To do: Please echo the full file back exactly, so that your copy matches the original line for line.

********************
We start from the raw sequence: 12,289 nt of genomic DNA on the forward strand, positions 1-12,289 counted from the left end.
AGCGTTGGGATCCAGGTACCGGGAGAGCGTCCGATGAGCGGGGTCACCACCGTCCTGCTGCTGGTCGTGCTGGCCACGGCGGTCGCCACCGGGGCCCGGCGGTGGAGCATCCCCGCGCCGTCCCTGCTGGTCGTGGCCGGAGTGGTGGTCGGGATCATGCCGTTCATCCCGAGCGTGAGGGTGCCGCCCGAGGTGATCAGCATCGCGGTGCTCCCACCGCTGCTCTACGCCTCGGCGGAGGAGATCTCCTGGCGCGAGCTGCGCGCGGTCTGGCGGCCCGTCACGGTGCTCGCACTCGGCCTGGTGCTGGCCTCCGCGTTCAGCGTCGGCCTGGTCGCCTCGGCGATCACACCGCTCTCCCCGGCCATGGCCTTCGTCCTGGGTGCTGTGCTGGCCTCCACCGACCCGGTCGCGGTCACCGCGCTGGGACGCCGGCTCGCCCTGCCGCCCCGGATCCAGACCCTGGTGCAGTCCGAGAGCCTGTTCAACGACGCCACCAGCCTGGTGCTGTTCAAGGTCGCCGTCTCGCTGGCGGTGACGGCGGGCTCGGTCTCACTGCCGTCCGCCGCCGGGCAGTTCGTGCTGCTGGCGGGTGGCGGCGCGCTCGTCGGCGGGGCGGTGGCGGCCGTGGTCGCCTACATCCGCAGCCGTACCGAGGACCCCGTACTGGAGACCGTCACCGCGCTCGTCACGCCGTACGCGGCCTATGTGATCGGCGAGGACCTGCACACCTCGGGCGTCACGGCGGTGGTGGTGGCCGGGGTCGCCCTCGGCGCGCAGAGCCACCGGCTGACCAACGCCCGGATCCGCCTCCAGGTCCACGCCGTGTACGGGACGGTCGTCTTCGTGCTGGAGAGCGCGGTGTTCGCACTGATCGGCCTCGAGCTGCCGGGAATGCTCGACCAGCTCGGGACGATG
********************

We start from the raw sequence: 12,289 nt of genomic DNA on the forward strand, positions 1-12,289 counted from the left end.
AGCGTTGGGATCCAGGTACCGGGAGAGCGTCCGATGAGCGGGGTCACCACCGTCCTGCTGCTGGTCGTGCTGGCCACGGCGGTCGCCACCGGGGCCCGGCGGTGGAGCATCCCCGCGCCGTCCCTGCTGGTCGTGGCCGGAGTGGTGGTCGGGATCATGCCGTTCATCCCGAGCGTGAGGGTGCCGCCCGAGGTGATCAGCATCGCGGTGCTCCCACCGCTGCTCTACGCCTCGGCGGAGGAGATCTCCTGGCGCGAGCTGCGCGCGGTCTGGCGGCCCGTCACGGTGCTCGCACTCGGCCTGGTGCTGGCCTCCGCGTTCAGCGTCGGCCTGGTCGCCTCGGCGATCACACCGCTCTCCCCGGCCATGGCCTTCGTCCTGGGTGCTGTGCTGGCCTCCACCGACCCGGTCGCGGTCACCGCGCTGGGACGCCGGCTCGCCCTGCCGCCCCGGATCCAGACCCTGGTGCAGTCCGAGAGCCTGTTCAACGACGCCACCAGCCTGGTGCTGTTCAAGGTCGCCGTCTCGCTGGCGGTGACGGCGGGCTCGGTCTCACTGCCGTCCGCCGCCGGGCAGTTCGTGCTGCTGGCGGGTGGCGGCGCGCTCGTCGGCGGGGCGGTGGCGGCCGTGGTCGCCTACATCCGCAGCCGTACCGAGGACCCCGTACTGGAGACCGTCACCGCGCTCGTCACGCCGTACGCGGCCTATGTGATCGGCGAGGACCTGCACACCTCGGGCGTCACGGCGGTGGTGGTGGCCGGGGTCGCCCTCGGCGCGCAGAGCCACCGGCTGACCAACGCCCGGATCCGCCTCCAGGTCCACGCCGTGTACGGGACGGTCGTCTTCGTGCTGGAGAGCGCGGTGTTCGCACTGATCGGCCTCGAGCTGCCGGGAATGCTCGACCAGCTCGGGACGATG